Thanks for the kind words. A lot of factors made Detroit the Motor City. The Great Lakes marine industry needed engines, Detroit’s stove makers grew the foundry industry there, just north of Detroit Flint was a major center of the carriage and buggy industry, and Pullman railroad cars were also built in Detroit (there was a relationship between the railroad industry and the early automobile industry in that people like Walter Chrysler and I think Charles Nash too got their starts in the train biz).

      The Dodges were very wealthy before they started the Dodge brand. The mansion of John Dodge that is in the background of the Nov. 1914 photo of the Dodge brothers in “old Betsy”, the prototype Dodge Brothers car, still stands and it’s a very substantial house, built in 1906. You can see it in this Jaguar review:
      http://www.thetruthaboutcars.com/2011/11/review-2012-jaguar-xj-portfolio/

      People don’t realize that Ford Motor Company was a big success *before* the Model T. Henry Ford, his lawyer Horace Rackham and the Dodge brothers all lived in mansions by 1908, when the T was introduced. It was the early success of FoMoCo, selling thousands of Model N and Model S cars, that made it possible for Henry to develop and sell the T.

  • avatar
    Lou_BC

    Great story. If one runs the numbers through an “inflation” calculator, the 25 million Ford paid the Dodge brothers would be $328,082,937 in current dollars.

    • 0 avatar
      Lorenzo

      That’s if you use the Bureau of Labor Statistics inflation rate, based on a basket of goods that has changed over the years. If you use a change in the value of a silver dollar, multiply by 19.86: $496 million. Use the change in the price of gold and you need to multiply by 60.15: $1.5 billion!

      The median household salary today is about $51,000/year, while it was $750 in 1919, so the gold comparison will give you a better idea what that $25 million could buy in 1919. After all, in the photo, the Dodge Brothers in their first car weren’t driving: they had a chauffeur.

  • avatar
    SCE to AUX

    As Brian E said above, product development hasn’t changed much since then.

    The article hints at this, but I would like to emphasize the value of good personal relationships with suppliers. Today’s companies want to outsource everything to the lowest bidder, with no regard for the priceless camaraderie a customer has with its suppliers. Yes, conflicts of interest must be avoided, but there is great benefit in developing a working harmony between engineering, purchasing, and quality counterparts in each company.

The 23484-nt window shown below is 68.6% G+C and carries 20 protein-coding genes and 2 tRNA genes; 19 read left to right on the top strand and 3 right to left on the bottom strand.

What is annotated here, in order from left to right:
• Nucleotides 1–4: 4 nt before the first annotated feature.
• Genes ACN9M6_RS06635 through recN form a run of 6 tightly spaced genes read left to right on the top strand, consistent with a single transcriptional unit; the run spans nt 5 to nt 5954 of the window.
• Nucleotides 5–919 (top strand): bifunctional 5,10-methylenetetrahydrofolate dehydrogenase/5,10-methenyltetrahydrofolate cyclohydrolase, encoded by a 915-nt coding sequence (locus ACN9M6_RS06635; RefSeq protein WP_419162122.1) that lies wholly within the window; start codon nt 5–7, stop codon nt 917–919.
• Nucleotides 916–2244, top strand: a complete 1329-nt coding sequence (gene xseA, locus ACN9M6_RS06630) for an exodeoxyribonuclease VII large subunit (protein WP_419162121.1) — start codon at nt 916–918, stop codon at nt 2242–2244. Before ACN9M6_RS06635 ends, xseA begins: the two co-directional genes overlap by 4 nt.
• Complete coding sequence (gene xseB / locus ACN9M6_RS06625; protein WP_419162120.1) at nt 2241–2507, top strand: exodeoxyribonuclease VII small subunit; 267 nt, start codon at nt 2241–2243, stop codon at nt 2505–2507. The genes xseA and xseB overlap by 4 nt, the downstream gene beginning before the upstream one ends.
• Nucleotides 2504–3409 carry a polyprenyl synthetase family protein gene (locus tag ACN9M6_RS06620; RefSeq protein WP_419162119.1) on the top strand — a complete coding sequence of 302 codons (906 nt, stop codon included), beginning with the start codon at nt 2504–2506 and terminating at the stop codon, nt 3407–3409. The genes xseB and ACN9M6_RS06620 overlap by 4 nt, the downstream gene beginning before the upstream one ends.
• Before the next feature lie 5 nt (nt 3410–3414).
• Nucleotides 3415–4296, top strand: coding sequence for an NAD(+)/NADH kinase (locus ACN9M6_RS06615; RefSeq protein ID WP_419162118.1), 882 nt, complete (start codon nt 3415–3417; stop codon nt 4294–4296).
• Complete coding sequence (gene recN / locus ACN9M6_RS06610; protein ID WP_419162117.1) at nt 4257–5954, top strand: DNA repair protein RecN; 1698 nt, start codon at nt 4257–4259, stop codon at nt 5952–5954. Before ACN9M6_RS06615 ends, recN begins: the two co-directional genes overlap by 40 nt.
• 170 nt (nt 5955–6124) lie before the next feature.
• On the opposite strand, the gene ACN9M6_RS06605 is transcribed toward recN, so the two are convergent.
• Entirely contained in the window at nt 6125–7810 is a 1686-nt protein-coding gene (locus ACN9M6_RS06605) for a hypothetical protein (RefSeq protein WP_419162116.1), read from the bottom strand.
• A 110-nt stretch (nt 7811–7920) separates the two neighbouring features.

What are the benefits to this camaraderie? Here’s a short list:
    1. Your supplier might be more willing to work on a small job instead of just taking the big stuff.
    2. Your supplier might be more willing to work a little harder to help you meet a special deadline.
    3. Your supplier won’t nickel and dime you for every design change, or even for consultations they might normally charge for.
    4. Your supplier may provide design tips to streamline the mfg process, rather than just building a lousy design to print, while you eat the scrap charges.
    5. Your supplier might be willing to stockpile excess inventory rather than making you inhale all of it at once, after your volume projections were a little off.
    6. Your supplier might be willing to hold the high volume price even if volumes end up only being medium.
    7. Your supplier knows you, and answers the phone when you call.
    8. Your supplier will actually utilize the raw materials you specify, instead of switching to ‘something similar’.

    In today’s world of e-bidding and e-buying, people mistakenly think they can buy engineered products from just anyone as long as they provide a CAD model, a drawing, and a purchase order. I’m living in this movie, and even seemingly simple stuff can take years to get right from a new supplier, particularly with the extra barriers of language, time, and culture being added to the mix.

    The Dodge brothers and Ford knew all this, and just because their relationship was mutually profitable, it was the personal stuff that soured it.